China remains an important part of the world economy. While it may not be posting the double-digit growth numbers of a decade ago, we believe the country continues to offer interesting investment opportunities. Although recent economic growth rates have been in the single digits (6.90% in 2015 as shown in the chart below), in absolute terms this growth is extraordinary given that China’s economy is far bigger than it once was. What was China’s $1 trillion-sized economy in 2000 is now 12 times larger at more than $12 trillion based on the gross domestic product (GDP), putting China just behind the U.S. ($19 trillion).
Market Realist – China’s economic growth trend
China is an integral part of the world economy (ACWI). Data from the Counselors’ Office of Chinese State Council showed that China contributes around 25% of global economic growth at the current growth rate. Significant economic events in China (FXI)(CNXT) impact both developed (VEA) and emerging markets (EEM). China’s economic growth was in the double digits a decade ago, as the chart above shows. However, current economic growth has slowed. Although China’s growth rate has fallen, it remains higher than most developed countries—like the United States at 1.4% and Japan at 1.7%. However, India is ahead of China with a GDP growth rate of 7.6%.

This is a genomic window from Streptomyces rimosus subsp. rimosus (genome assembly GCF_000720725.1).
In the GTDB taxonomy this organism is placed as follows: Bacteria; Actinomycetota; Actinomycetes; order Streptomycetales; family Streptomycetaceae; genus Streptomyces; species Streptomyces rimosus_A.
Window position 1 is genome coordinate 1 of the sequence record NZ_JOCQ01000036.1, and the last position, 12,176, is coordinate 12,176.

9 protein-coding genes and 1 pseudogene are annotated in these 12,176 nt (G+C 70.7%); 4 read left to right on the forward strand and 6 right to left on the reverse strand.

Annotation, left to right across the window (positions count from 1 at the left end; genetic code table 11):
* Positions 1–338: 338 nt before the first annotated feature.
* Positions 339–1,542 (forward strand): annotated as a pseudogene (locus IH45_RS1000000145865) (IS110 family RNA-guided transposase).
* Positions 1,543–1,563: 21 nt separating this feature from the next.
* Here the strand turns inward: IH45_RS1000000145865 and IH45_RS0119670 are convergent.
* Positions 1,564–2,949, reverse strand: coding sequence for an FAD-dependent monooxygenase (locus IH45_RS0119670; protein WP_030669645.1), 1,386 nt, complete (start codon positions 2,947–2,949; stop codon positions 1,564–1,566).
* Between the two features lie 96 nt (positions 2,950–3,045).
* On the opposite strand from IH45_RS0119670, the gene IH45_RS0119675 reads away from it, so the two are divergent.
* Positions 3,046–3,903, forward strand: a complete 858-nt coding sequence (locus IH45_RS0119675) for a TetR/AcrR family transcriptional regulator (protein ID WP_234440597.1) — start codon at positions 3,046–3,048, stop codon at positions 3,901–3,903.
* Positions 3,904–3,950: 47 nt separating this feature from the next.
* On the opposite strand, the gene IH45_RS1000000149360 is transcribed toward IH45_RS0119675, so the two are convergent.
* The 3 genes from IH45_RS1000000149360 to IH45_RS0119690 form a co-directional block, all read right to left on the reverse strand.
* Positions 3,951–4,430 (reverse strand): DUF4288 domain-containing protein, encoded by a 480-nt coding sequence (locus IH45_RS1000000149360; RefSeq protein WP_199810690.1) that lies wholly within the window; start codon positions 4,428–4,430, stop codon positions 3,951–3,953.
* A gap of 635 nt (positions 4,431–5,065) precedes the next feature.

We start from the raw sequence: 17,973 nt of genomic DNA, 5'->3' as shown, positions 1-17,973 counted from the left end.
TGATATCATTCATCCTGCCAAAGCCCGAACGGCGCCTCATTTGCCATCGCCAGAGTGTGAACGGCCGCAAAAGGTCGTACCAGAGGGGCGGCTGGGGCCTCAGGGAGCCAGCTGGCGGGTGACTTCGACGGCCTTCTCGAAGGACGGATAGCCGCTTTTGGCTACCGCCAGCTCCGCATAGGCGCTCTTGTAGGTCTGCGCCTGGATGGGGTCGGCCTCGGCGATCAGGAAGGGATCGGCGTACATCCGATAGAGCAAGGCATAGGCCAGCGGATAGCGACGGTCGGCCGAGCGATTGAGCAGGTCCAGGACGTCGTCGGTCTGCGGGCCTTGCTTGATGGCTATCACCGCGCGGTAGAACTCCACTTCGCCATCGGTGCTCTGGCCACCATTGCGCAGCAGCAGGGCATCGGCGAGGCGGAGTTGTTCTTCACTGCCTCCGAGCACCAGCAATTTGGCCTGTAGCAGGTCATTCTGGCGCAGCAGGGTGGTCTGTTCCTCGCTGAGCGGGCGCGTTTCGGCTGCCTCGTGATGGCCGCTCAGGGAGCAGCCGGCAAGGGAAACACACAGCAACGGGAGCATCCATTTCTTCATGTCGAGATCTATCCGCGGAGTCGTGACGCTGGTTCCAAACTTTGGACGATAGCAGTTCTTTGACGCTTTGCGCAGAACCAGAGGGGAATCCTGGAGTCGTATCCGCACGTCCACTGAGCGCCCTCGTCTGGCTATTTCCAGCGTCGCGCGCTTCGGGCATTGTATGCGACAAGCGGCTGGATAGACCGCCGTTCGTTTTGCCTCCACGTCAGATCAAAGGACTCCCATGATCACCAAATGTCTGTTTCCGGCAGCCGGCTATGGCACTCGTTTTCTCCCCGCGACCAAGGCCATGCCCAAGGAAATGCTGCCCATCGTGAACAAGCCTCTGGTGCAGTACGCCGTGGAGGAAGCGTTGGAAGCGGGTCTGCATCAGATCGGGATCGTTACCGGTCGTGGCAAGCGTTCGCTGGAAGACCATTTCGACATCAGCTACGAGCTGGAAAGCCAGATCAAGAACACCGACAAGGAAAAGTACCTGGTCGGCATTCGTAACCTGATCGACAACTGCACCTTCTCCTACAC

China’s economic growth could further decline. For the second quarter, which ended in June, China’s economy grew 6.7%—higher than estimates from economists polled by Reuters. As Reuters reported, second-quarter GDP rose 1.8% sequentially. China’s economic transition from manufacturing to consumption hasn’t been going smoothly. We’ll discuss this issue in the final part of this series.
This transition has been affecting the country’s economy. China’s 2Q16 GDP growth rate didn’t come as a surprise. On July 4, state media agency Xinhua reported that Chinese Premier Li Keqiang said, “The Chinese economy was basically stable and that it was not easy to achieve Q1’s 6.7 percent growth rate and that the economy would show continued steady development. We cannot expect China’s double-digit growth stage to come back, however, the growth is stabilized in the changing economic environment.” The world’s second-largest economy is targeting growth of 6.5% to 7% for 2016.
Scroll down to read more about why you should consider China when evaluating any investment in emerging markets.